And Wood can hurt the biggest teams; his annual tally includes goals at Old Trafford and Stamford Bridge, the winner against Spurs and another against high-flying Leicester.
It's a remarkable effort, given many players with bigger reputations at larger clubs have struggled to make a mark in the Premier League.
"When you first go there, you're an unknown, people are saying 'can he do it, can he not?' But now back-to-back double figures in the Premier League [across two seasons] can speak for itself. As long as I keep performing the way I do and showing what I can do, performing and scoring goals, it's going to be a good time and a good career ahead of me."
From being a curiosity — a Kiwi striker in the Premier League — Wood is now recognised and respected. Has he felt a change in the way he is perceived?
"You don't pay too much attention to that but I'd like to think it has," said Wood. "I know myself where I am ability and playing wise, and I'm happy with the progress I've made, so that's the main thing."
Wood is part of the top flight scene, and playing in front of massive crowds at famous grounds against iconic teams has become second nature to the former Cambridge and Hamilton Wanderers player.
"It's just normal now, you get accustomed to it," said Wood. "It's just like playing normal people, this is your league and what you want to do, and strive to become. You want to be better, you want to be playing with them one day if you can. They are very big dreams but you still have to have ambitions and goals in life to achieve. When you're playing with better players, you rise to the occasion. Over the years, you get better, wiser and smarter."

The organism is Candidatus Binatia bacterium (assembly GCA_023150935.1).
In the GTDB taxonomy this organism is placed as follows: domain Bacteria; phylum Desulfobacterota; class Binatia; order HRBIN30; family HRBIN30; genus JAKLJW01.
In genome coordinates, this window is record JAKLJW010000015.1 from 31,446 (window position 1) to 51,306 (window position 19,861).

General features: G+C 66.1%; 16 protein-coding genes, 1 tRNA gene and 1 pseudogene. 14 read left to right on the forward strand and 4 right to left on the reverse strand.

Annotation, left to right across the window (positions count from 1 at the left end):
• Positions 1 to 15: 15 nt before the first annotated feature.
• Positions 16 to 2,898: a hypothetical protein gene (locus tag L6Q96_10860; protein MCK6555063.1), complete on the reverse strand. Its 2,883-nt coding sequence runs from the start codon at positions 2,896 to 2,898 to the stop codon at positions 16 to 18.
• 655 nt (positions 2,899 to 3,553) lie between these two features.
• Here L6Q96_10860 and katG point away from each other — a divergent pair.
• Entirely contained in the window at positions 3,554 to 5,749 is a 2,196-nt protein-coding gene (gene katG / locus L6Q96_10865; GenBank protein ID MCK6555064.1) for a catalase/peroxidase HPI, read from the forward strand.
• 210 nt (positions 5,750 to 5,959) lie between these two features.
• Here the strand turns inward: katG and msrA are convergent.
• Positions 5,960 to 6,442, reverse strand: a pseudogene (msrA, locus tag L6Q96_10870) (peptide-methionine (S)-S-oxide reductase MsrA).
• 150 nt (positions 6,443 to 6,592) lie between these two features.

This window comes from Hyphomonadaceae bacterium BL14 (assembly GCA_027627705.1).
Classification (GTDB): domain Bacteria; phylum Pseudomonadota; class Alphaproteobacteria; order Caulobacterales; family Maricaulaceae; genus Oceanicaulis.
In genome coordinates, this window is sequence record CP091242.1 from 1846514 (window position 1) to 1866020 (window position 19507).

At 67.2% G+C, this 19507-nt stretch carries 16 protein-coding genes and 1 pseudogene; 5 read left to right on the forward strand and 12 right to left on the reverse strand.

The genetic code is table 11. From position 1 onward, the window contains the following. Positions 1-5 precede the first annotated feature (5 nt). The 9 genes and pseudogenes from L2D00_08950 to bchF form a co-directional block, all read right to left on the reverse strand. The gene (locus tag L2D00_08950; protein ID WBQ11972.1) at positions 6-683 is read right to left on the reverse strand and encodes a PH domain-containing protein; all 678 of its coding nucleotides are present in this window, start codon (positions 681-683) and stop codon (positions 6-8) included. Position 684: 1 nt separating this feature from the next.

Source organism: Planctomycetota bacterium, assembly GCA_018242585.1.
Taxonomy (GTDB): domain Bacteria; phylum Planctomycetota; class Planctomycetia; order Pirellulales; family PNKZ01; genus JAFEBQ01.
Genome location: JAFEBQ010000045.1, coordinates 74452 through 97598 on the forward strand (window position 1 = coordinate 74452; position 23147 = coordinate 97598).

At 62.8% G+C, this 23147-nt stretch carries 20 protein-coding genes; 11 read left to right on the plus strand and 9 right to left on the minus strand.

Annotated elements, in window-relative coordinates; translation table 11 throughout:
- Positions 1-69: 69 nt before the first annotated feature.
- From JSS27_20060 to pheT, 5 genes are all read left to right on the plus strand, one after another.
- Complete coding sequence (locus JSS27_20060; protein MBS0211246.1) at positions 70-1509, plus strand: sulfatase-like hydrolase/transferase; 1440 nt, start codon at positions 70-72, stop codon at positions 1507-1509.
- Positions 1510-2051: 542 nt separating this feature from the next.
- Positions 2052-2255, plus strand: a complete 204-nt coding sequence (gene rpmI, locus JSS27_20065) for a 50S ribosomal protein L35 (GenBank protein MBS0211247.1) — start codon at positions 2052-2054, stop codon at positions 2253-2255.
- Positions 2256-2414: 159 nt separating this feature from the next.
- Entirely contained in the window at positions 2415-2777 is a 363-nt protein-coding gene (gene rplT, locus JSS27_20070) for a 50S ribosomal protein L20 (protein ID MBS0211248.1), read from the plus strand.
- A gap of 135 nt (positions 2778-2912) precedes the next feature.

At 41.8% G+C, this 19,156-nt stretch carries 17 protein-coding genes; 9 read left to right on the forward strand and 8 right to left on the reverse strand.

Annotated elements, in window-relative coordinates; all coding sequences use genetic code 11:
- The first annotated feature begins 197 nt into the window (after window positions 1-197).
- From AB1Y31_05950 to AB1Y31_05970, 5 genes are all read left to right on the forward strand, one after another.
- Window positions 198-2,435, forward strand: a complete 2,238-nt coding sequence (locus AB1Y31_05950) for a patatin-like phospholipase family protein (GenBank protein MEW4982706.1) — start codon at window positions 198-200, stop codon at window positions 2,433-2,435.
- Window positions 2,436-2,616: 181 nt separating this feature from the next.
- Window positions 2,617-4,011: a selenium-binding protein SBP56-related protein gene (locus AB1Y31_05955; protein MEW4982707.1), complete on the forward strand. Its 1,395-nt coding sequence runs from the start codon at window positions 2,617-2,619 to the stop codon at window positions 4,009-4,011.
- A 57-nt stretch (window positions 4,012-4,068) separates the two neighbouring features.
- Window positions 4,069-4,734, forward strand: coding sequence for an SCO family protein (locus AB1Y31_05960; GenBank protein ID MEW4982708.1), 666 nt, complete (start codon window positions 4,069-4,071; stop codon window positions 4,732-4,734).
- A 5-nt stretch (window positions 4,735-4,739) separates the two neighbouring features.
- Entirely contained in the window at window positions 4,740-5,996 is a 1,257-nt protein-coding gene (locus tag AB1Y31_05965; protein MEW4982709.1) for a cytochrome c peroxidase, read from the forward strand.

Manager Sean Dyche has noted Wood's progression. He had tracked Wood for years as he made his mark in the lower leagues, before stumping up a club record fee (an estimated £15 million) to sign him from Leeds.
"He continues to improve," Dyche told the Herald on Sunday . "I've always fancied him to score a goal but his general game and hold-up play is improving. [And] the dynamic of his running has improved; he sees the picture quicker, which you have to in the Premier League, of course.
"All the top strikers I've played against or seen, they just see it build quicker, they see it quicker than the centre halves and he is learning that. Seeing it quick is an unbelievable weapon for a centre forward. Seeing the picture, how it is developing and reacting quicker than the centre halves, it's a really important thing."
Wood has found a wonderful niche at Burnley (population 73,000) in the far east of Lancashire. It's the most powerful footballing region in England but the men at Turf Moor haven't been overshadowed.
Wood's contributions have been vital; 27 league goals from 77 games, with an impressive one-third of those strikes crucial match-winners for the Clarets.
"We have gone from strength to strength," said Wood. "We had a great season in my first season, finishing seventh, getting into Europe, which was another exciting adventure.
"That made things a bit tough [last season] but we still stayed up, relatively comfortably in the end, which was nice. We've done better each season and we're hoping to continue that across the next few seasons as well."